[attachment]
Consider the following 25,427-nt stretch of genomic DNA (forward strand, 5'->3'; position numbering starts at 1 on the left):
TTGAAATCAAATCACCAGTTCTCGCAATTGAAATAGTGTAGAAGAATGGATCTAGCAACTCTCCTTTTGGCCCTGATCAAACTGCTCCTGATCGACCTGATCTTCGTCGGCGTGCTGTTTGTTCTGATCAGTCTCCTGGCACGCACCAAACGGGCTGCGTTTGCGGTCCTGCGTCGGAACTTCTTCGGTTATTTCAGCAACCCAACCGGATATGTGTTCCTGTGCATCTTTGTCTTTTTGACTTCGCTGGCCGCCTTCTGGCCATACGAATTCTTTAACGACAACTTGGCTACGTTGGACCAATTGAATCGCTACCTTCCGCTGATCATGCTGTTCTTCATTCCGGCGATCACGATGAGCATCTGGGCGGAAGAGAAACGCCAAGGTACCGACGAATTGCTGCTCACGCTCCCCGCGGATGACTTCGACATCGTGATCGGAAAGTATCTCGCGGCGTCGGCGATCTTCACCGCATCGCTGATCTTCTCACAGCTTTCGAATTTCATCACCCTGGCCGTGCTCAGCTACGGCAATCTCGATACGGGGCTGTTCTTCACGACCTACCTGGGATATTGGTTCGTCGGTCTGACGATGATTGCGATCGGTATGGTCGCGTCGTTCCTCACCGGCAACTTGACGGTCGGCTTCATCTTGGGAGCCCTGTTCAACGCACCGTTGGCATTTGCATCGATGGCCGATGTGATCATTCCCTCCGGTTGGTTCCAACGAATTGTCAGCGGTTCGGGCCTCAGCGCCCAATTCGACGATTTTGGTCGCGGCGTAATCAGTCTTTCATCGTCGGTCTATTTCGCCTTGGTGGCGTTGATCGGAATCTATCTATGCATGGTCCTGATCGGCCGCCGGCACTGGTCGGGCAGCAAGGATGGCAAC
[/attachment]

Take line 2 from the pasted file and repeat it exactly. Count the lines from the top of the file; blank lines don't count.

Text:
TTGAAATCAAATCACCAGTTCTCGCAATTGAAATAGTGTAGAAGAATGGATCTAGCAACTCTCCTTTTGGCCCTGATCAAACTGCTCCTGATCGACCTGATCTTCGTCGGCGTGCTGTTTGTTCTGATCAGTCTCCTGGCACGCACCAAACGGGCTGCGTTTGCGGTCCTGCGTCGGAACTTCTTCGGTTATTTCAGCAACCCAACCGGATATGTGTTCCTGTGCATCTTTGTCTTTTTGACTTCGCTGGCCGCCTTCTGGCCATACGAATTCTTTAACGACAACTTGGCTACGTTGGACCAATTGAATCGCTACCTTCCGCTGATCATGCTGTTCTTCATTCCGGCGATCACGATGAGCATCTGGGCGGAAGAGAAACGCCAAGGTACCGACGAATTGCTGCTCACGCTCCCCGCGGATGACTTCGACATCGTGATCGGAAAGTATCTCGCGGCGTCGGCGATCTTCACCGCATCGCTGATCTTCTCACAGCTTTCGAATTTCATCACCCTGGCCGTGCTCAGCTACGGCAATCTCGATACGGGGCTGTTCTTCACGACCTACCTGGGATATTGGTTCGTCGGTCTGACGATGATTGCGATCGGTATGGTCGCGTCGTTCCTCACCGGCAACTTGACGGTCGGCTTCATCTTGGGAGCCCTGTTCAACGCACCGTTGGCATTTGCATCGATGGCCGATGTGATCATTCCCTCCGGTTGGTTCCAACGAATTGTCAGCGGTTCGGGCCTCAGCGCCCAATTCGACGATTTTGGTCGCGGCGTAATCAGTCTTTCATCGTCGGTCTATTTCGCCTTGGTGGCGTTGATCGGAATCTATCTATGCATGGTCCTGATCGGCCGCCGGCACTGGTCGGGCAGCAAGGATGGCAAC